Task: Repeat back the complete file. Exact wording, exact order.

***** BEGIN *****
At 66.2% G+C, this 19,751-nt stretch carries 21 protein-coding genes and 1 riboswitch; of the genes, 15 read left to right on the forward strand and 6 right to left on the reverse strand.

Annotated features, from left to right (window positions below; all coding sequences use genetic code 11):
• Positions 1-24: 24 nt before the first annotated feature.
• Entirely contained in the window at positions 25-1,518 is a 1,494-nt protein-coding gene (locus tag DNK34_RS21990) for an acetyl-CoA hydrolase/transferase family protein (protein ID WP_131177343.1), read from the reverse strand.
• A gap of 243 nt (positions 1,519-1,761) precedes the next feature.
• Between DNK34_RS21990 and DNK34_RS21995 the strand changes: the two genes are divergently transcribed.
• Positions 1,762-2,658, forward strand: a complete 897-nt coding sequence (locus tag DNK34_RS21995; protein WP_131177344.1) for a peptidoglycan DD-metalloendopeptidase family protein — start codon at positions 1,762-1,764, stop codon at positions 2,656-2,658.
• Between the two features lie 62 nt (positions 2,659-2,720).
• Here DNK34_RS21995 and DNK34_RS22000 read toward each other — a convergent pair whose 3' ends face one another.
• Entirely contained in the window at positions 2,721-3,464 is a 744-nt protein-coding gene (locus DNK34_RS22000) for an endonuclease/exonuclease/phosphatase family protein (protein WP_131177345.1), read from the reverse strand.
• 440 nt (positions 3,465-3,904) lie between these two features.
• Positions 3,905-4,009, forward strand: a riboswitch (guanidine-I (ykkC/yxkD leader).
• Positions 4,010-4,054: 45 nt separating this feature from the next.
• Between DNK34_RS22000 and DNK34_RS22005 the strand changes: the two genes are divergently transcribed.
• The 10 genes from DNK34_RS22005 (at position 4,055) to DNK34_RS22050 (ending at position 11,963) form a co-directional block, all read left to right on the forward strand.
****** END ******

At 66.2% G+C, this 19,751-nt stretch carries 21 protein-coding genes and 1 riboswitch; of the genes, 15 read left to right on the forward strand and 6 right to left on the reverse strand.

Annotated features, from left to right (window positions below; all coding sequences use genetic code 11):
• Positions 1-24: 24 nt before the first annotated feature.
• Entirely contained in the window at positions 25-1,518 is a 1,494-nt protein-coding gene (locus tag DNK34_RS21990) for an acetyl-CoA hydrolase/transferase family protein (protein ID WP_131177343.1), read from the reverse strand.
• A gap of 243 nt (positions 1,519-1,761) precedes the next feature.
• Between DNK34_RS21990 and DNK34_RS21995 the strand changes: the two genes are divergently transcribed.
• Positions 1,762-2,658, forward strand: a complete 897-nt coding sequence (locus tag DNK34_RS21995; protein WP_131177344.1) for a peptidoglycan DD-metalloendopeptidase family protein — start codon at positions 1,762-1,764, stop codon at positions 2,656-2,658.
• Between the two features lie 62 nt (positions 2,659-2,720).
• Here DNK34_RS21995 and DNK34_RS22000 read toward each other — a convergent pair whose 3' ends face one another.
• Entirely contained in the window at positions 2,721-3,464 is a 744-nt protein-coding gene (locus DNK34_RS22000) for an endonuclease/exonuclease/phosphatase family protein (protein WP_131177345.1), read from the reverse strand.
• 440 nt (positions 3,465-3,904) lie between these two features.
• Positions 3,905-4,009, forward strand: a riboswitch (guanidine-I (ykkC/yxkD leader).
• Positions 4,010-4,054: 45 nt separating this feature from the next.
• Between DNK34_RS22000 and DNK34_RS22005 the strand changes: the two genes are divergently transcribed.
• The 10 genes from DNK34_RS22005 (at position 4,055) to DNK34_RS22050 (ending at position 11,963) form a co-directional block, all read left to right on the forward strand.